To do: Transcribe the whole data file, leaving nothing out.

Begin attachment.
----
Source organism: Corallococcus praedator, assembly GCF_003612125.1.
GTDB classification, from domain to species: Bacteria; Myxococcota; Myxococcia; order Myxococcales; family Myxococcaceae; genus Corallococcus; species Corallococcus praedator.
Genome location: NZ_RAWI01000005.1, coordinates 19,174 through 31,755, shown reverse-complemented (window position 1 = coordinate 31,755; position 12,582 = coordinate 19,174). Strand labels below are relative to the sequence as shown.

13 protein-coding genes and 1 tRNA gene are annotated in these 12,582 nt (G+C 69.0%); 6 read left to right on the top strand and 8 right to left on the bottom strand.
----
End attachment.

Source organism: Corallococcus praedator, assembly GCF_003612125.1.
GTDB classification, from domain to species: Bacteria; Myxococcota; Myxococcia; order Myxococcales; family Myxococcaceae; genus Corallococcus; species Corallococcus praedator.
Genome location: NZ_RAWI01000005.1, coordinates 19,174 through 31,755, shown reverse-complemented (window position 1 = coordinate 31,755; position 12,582 = coordinate 19,174). Strand labels below are relative to the sequence as shown.

13 protein-coding genes and 1 tRNA gene are annotated in these 12,582 nt (G+C 69.0%); 6 read left to right on the top strand and 8 right to left on the bottom strand.